# 296 given the facts in the case 1998 pre tax profit

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296
Given the facts in the case, 1998 pre-tax profit was:Sales revenues(4,000,000 @ \$3.50)\$14,000,000Cost of goods sold:Variable production costs(4,000,000 @ \$1.45)(\$5,800,000)Fixed production costs:From 1997 ending inventory(1,500,000 ×\$1.50)2,250,000From 1998 production sold in 1998(2,500,000 ×\$1.875)14,687,500(6,937,500)297
Operating profit1,262,500Interest expense__(100,000)Pre-tax profit\$1,162,5001Fixed cost per unit of 1998 production ==\$1.875Notice that total fixed overhead charged as expense in 1997 was \$6,000,000, whereas the figure for 1998 was \$6,937,500 (i.e., \$2,250,000 from 1997 ending inventory plus \$4,687,500 from 1998 production sold in 1998).298
Requirement 2:The problem could have been prevented had Mr. Carleton anticipated the artificial decrease in profit that was sure to take place as inventory levels were decreased. Then, this decrease could have been removed from the profit figure used to calculate the bonus. The easiest way to do this would have been to base the computation on variable cost income rather than absorption cost income.299
Had Baines Corporation been using variable costing as the computation base, the comparative income figures for 1997 and 1998 would have been:19971998Sales revenues(4,000,000 @ \$3.50)\$14,000,000\$14,000,000Cost of goods sold:Variable production costs(4,000,000 @ \$1.45)(5,800,000)(5,800,000)Fixed production costs (period expense)(6,000,000)(6,000,000)300
Operating profit2,200,0002,200,000Interest expense__(200,000) __(100,000)Pre-tax profit\$2,000,000)\$2,100,000On the variable costing basis, notice that the comparative income figures improved due to the reduction in interest cost. Using these figures to compute the bonuses would have reflected the managersÕ excellent efforts in controlling inventories.301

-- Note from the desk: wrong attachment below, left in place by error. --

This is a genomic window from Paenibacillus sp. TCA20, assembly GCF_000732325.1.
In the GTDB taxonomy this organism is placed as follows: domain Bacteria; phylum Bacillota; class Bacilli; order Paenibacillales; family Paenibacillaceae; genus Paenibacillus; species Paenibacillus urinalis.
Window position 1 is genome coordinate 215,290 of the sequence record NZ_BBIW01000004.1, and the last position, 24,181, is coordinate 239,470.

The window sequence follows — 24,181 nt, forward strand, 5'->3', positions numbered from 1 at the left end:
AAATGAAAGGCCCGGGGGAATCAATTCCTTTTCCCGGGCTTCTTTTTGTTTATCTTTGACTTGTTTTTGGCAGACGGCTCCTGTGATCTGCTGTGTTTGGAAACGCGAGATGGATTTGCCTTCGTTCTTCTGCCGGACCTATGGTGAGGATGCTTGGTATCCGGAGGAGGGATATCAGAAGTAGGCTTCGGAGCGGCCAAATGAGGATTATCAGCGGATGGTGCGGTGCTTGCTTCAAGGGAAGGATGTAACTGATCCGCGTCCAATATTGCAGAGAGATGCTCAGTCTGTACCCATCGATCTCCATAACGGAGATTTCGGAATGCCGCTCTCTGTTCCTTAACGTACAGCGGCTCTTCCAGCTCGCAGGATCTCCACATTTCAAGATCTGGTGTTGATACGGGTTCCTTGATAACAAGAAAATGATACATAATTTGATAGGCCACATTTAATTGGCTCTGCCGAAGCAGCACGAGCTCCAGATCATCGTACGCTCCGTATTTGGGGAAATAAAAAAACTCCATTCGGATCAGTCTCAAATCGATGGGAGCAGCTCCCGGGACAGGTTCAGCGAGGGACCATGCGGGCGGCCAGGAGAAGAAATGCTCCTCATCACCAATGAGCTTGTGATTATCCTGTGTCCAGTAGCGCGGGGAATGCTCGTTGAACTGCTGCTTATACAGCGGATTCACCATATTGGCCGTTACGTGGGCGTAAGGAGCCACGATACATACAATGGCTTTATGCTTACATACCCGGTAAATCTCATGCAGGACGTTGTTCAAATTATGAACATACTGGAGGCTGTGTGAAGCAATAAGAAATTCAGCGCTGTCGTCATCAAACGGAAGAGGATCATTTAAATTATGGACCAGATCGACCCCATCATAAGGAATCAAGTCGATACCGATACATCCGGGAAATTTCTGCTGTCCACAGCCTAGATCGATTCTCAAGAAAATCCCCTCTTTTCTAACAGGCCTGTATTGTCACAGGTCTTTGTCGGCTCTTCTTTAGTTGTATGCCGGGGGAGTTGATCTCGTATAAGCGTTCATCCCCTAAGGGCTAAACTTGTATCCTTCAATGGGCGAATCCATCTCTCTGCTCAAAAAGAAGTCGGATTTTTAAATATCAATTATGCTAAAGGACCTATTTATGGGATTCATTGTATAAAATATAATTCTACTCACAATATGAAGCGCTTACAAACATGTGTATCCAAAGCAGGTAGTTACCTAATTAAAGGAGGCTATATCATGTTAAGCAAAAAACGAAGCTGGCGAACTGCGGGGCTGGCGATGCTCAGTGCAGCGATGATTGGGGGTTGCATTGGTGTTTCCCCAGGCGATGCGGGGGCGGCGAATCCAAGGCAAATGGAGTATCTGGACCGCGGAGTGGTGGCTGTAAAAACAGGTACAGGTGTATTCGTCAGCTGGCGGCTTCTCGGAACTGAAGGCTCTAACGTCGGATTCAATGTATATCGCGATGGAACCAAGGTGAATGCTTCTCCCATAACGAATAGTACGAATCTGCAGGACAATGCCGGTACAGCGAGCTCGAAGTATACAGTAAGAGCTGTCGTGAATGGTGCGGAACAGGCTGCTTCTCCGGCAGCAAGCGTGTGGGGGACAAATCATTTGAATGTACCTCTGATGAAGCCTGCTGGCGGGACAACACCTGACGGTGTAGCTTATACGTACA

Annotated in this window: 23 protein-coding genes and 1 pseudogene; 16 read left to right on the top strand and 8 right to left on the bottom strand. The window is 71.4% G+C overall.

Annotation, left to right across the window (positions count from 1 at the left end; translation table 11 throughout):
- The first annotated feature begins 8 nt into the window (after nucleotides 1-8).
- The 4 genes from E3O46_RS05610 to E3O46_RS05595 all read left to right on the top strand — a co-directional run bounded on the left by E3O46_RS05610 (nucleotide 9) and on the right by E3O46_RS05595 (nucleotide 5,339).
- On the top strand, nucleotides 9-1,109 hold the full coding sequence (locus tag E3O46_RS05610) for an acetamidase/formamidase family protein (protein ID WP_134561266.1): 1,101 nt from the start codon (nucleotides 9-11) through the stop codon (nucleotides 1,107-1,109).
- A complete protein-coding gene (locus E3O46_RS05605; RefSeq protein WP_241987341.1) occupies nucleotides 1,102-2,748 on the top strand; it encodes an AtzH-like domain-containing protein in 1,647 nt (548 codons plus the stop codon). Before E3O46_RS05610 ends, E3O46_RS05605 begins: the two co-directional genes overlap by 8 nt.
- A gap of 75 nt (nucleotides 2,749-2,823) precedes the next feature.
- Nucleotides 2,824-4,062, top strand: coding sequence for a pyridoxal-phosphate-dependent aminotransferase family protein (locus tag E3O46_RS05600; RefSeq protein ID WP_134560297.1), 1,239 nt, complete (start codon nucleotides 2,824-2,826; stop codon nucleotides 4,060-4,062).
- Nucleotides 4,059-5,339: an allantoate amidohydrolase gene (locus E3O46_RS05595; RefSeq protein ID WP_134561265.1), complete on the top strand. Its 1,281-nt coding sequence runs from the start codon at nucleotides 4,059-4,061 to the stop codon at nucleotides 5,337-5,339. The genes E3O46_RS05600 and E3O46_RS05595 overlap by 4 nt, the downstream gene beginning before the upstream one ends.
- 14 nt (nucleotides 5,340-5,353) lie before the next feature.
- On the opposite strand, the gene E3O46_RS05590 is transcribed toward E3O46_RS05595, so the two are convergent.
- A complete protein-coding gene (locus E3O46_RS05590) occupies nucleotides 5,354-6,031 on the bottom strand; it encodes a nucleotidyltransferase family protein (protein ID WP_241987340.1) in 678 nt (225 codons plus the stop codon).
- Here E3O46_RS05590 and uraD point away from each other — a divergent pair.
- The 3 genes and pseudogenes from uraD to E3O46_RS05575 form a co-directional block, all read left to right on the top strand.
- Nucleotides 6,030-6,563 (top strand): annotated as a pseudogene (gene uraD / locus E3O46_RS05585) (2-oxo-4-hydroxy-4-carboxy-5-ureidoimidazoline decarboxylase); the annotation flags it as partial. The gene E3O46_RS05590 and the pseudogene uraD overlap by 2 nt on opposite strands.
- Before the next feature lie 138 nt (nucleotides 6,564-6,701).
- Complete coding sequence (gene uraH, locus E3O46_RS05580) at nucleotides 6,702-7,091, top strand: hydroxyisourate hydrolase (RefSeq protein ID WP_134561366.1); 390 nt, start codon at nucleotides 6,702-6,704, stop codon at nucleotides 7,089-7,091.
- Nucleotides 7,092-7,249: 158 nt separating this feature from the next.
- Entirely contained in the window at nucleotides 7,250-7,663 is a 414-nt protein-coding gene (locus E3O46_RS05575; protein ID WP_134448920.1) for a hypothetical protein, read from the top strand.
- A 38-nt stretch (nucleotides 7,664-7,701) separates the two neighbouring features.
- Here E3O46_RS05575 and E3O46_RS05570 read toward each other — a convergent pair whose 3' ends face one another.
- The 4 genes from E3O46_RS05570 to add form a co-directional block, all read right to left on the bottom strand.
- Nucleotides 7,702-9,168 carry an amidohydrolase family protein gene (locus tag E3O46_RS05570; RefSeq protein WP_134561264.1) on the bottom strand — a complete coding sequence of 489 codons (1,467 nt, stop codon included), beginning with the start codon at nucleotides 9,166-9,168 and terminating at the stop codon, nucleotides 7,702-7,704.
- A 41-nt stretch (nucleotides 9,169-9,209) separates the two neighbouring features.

Although earnings are widely used as a basis for incentive compensation plans, there are several problems with earnings-based incentives. One of the more obvious ones is that earnings changes can be illusory when they result from changes in accounting procedures. Furthermore, accounting profit is not sensitive enough to capture situations like those where managers postpone discretionary expenditures in order to artificially raise the current periodÕs profits.302
C8-5. Handy & Harman: Comprehensive LIFO analysisThis case asks students to adjust between LIFO pre-tax income and FIFO pre-tax income. The LIFO reserve is so large that the setting also provides a nice vehicle for exploring ratio distortions (and required adjustments) for companies on LIFO. Explanations for the LIFO-FIFO income difference as well as the cumulative tax savings under LIFO are also covered.303
We have deliberately set the case in 1980 rather than in the 1990s because the issues that we want to illustrate are much more dramatic and transparent in this earlier period. There are two reasons for this. First, precious metals prices increased significantly in 1979. Second, the Hunt BrothersÕ attempt to corner the silver market occurred during this period, and their failure led to a steep fall in silver prices in 1980.